Camp Achterberg is one week of planned events led by none other than mom. Here is a list of ideas we’ve used and/or considered:

- stream hike - you don’t need a stream running down your street like we have, you can head over to a park or just pull over along the side of the road. Be sure to wear old shoes, sunscreen, and bug spray.

- Visit a farm – there are loads of farms out there that give tours, check them out online or ask a farmer at your farmer’s market if their game.

- Visit an obscure museum. Most of us never visit the museums in our town unless we have company visiting, and then we just hit the big ones. There’s a National Clock and Watch museum nearby that gets rave reviews, look in your phone book or online and find a museum noone knows about – they’re usually free or even cheap.

- Make a big, messy art project. Go to your local arts & crafts store and buy something you’ve always wanted to do – tie dye is fun. Last year we painted tiles left from a rehab project as stepping stones for the garden (and grave markers when the fish we won at the carnival died).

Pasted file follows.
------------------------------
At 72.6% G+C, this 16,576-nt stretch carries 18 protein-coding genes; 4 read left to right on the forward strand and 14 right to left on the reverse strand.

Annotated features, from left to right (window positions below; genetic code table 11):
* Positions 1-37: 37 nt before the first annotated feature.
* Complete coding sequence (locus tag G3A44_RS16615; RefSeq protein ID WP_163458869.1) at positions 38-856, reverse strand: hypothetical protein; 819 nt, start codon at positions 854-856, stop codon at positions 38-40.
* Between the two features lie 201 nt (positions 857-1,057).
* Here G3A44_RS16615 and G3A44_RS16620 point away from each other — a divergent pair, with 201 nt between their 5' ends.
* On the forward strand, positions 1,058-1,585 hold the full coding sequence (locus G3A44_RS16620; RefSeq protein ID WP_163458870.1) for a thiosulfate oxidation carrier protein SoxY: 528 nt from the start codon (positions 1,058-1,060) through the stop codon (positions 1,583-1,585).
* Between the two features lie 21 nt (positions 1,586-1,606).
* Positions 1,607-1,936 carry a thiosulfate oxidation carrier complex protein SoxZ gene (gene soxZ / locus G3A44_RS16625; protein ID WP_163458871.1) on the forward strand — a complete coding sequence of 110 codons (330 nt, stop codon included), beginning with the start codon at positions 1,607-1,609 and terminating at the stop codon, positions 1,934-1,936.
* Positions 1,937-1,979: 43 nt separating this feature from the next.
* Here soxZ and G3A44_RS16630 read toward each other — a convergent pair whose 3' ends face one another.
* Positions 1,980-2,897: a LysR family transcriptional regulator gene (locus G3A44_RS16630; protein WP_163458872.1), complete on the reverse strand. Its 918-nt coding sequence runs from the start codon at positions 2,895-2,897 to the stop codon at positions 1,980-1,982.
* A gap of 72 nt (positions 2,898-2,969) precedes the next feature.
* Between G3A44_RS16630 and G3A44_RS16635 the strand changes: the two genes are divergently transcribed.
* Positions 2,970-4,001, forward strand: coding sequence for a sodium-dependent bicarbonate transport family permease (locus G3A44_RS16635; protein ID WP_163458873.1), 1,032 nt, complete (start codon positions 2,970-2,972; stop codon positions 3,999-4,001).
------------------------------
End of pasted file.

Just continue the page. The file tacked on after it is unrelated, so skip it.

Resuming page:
- Go to the movies

- Have storytime – no matter the age, kids still love to be read to. Fix a snack, get comfy and read.

- Taste test all the ice cream stands in your town (get a pint to go from each and dig in blind folded!)

- Go bowling or ice skating

- Invite friends over

- Take a hike

- Go canoeing or kayaking

- Sleep in a tent in the yard

- Have a bonfire and make s’mores (or use your grill if it’s too hot)

- Swap bedrooms

- Go berry picking

- Take a factory tour (we loved the candy factory tour!)

- Make a water slide in your yard

- Put on a talent show (pets are also invited to perform)

- Visit a kennel with new puppies